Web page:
Tuesday, May 10, 2011

Experimenting with The 10 Commandments

Negating the 10 Commandments through several experiments amplifying the misunderstanding and distancing of language from the communicators.

As a writer, language is important to me but it's development and misunderstandings have always been of interest. The bible is the most widely alluded to piece of literature in western culture and is the most vastly misunderstood as well. So I wanted to explore different methods of voiding, distancing or confusing the bible in order to point to the idea that not only is misunderstanding a inevitable part of communication but it can also be beautiful.

Blind Commandments and Fire Commandments

Braille has always been fascinating because it's a translation in the same language. It's beautiful but that's not the purpose. I learned to read (by sight) so I actually found the section in the bible that has the 10 Commandments.

Laminated 10 Commandments

Braille on the left, laminated on the right

It seemed obvious that negating the 10 Commandments in braille would come in the form of lamination but I became obsessed with braille. I wanted to elaborate the visual aspects of braille and I wanted to some how come up with a way to put my own words over the braille but writing in English was not enough. I decided to locate the letters on the pages and used the synesthesia alphabet color codes to paint the letters that would form my words. I also wanted more conceptual interpretation.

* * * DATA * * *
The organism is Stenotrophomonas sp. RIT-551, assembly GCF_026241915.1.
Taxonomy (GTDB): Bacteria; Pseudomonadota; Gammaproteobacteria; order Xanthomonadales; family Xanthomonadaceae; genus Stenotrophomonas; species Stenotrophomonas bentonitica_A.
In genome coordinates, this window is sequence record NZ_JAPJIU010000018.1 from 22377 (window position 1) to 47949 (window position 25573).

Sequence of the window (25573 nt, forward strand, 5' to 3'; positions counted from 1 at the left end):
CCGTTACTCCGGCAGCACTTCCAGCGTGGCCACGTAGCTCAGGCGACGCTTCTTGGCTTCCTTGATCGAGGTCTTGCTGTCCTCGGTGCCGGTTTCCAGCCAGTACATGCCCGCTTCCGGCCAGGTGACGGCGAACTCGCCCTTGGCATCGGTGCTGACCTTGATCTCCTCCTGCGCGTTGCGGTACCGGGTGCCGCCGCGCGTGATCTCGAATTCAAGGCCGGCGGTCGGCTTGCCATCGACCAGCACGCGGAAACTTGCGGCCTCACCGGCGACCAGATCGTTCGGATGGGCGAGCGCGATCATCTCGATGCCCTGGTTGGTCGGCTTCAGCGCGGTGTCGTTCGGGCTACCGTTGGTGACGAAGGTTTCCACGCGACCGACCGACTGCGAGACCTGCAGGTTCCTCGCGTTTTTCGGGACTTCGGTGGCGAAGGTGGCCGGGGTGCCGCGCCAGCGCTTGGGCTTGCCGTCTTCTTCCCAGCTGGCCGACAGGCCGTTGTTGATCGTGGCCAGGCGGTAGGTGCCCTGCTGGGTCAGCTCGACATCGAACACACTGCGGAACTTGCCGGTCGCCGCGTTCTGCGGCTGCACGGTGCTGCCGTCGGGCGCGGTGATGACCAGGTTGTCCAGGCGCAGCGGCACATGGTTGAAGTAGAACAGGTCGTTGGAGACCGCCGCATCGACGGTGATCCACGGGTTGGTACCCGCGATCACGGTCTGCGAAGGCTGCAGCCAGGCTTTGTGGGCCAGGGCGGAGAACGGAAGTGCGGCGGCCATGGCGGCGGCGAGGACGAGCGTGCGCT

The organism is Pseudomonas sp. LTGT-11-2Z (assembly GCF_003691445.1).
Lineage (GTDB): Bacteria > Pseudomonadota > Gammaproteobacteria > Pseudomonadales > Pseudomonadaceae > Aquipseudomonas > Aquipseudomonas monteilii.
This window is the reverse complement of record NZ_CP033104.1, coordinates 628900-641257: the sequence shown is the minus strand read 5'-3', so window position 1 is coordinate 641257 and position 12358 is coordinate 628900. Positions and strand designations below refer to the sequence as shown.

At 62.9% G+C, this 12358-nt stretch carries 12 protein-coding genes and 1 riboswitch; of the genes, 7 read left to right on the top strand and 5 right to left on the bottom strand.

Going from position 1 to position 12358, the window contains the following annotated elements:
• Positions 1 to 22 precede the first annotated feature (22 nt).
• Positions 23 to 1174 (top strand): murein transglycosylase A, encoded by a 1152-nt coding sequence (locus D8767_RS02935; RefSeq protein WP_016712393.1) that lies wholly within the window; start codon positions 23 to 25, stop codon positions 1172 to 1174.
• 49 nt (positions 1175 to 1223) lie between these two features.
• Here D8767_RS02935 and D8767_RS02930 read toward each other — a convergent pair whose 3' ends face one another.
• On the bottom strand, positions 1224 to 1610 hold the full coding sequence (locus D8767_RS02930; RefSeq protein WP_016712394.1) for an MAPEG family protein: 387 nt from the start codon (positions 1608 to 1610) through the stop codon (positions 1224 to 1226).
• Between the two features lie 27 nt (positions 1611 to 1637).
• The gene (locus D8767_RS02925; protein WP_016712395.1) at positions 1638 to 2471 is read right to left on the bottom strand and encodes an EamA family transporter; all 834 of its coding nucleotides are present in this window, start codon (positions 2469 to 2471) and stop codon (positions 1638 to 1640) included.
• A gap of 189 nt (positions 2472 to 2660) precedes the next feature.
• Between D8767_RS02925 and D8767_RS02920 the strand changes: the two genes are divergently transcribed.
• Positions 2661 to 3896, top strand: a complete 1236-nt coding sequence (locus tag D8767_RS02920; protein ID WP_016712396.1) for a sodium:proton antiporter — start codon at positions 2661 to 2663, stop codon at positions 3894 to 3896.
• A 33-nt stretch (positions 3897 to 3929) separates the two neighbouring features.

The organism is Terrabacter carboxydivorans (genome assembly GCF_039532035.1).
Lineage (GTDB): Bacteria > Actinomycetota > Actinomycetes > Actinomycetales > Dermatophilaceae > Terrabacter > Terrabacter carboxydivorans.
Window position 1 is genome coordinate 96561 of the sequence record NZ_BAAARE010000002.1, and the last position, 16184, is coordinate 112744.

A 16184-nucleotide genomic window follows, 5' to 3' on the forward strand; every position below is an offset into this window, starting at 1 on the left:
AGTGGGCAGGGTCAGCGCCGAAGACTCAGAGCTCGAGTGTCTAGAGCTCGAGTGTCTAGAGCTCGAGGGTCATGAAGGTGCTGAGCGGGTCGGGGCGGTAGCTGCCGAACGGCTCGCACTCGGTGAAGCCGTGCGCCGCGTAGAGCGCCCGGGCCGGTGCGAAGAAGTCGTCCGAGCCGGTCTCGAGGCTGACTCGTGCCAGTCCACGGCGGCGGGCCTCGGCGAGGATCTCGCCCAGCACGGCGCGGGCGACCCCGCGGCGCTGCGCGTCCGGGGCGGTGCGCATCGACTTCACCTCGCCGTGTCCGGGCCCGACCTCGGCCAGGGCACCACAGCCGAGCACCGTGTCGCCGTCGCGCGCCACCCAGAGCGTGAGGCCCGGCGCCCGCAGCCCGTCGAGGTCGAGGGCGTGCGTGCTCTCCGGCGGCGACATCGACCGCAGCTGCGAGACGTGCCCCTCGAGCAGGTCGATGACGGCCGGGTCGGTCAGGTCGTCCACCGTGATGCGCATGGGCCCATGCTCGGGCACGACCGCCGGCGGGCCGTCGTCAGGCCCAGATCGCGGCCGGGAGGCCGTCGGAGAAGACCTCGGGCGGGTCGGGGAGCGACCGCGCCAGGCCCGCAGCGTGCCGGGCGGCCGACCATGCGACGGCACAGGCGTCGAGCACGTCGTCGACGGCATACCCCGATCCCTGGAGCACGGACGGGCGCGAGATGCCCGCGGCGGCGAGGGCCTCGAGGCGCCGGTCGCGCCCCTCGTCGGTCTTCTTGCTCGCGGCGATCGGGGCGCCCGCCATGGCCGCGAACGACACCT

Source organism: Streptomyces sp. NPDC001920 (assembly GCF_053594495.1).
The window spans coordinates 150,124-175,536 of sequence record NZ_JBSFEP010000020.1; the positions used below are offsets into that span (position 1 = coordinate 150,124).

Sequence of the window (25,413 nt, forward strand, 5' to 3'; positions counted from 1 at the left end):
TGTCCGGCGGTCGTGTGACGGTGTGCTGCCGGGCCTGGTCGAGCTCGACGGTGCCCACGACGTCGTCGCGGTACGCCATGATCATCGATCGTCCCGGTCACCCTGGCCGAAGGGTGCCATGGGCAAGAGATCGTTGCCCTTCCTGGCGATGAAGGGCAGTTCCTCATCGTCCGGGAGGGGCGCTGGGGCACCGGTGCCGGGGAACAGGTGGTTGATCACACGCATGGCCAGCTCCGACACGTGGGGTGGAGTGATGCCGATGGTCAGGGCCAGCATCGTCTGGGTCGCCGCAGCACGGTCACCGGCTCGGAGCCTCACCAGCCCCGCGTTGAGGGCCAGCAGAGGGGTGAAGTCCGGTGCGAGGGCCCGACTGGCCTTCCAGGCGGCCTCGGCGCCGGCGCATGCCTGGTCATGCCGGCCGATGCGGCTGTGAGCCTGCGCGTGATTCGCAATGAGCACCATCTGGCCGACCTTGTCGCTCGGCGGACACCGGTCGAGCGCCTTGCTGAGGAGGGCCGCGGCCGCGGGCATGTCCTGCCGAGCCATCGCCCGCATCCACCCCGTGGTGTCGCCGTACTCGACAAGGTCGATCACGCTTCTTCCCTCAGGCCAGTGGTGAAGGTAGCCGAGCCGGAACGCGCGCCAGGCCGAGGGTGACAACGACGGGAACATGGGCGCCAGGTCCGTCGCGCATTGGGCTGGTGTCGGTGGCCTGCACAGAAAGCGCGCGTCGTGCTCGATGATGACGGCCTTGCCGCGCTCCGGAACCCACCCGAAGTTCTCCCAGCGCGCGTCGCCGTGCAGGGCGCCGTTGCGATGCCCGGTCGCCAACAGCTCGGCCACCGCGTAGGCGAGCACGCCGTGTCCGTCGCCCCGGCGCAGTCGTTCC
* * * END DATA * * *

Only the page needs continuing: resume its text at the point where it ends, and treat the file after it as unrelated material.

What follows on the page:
The Bookshelf Spits

a blaze of blue and red and orange.

I scream in skin-scented sentences
nouns and verbs in vivid hues.

The TV becomes and inferno

whispering infomercials up my nose.

Echoes of soot and gold smoke smears

fill the kitchen corner with me.

What color will I become in my own fire?

I decided put this poem over the bible because of its subject matter. The idea of burning in our own fire is a translation of many of the bible's stories.

theworstpictureblogever.blogspot.com for more detailed pictures of the poem.

Say what Commandments

One of the most important aspects of language is listening and it's the avenue in communication that creates the most misunderstanding.
I had a few of my ESL students read the 10 Commandments and because they're from Korea and China they are not used to R and L sounds, V, B, F, Th, and S can also confuse words.
This was one of my favorite experiments because it encouraged actual communication about the 10 Commandments.

I recorded their readings analog and uploaded it to soundcloud

Silent and Binded Commandments

By binding the signer's fingers many of the crucial words in the 10 Commandments are untranslatable. This experiment proved how simple restrictions can create even deeper translation issues.

Sound-It-Out Commandments

Learning to spell is a developmental milestone for children and often the first step is a method called "sound-it-out-spelling," which is when they listen to the pronunciation and then spell it out. I had a 6-year-old girl spell out the 10 Commandments to the best of her ability. My personal favorites are 5 and 6.

To further explore the idea of confusing the 10 Commandments through a child's eye, I made the children's game, "Your 10 Commandments."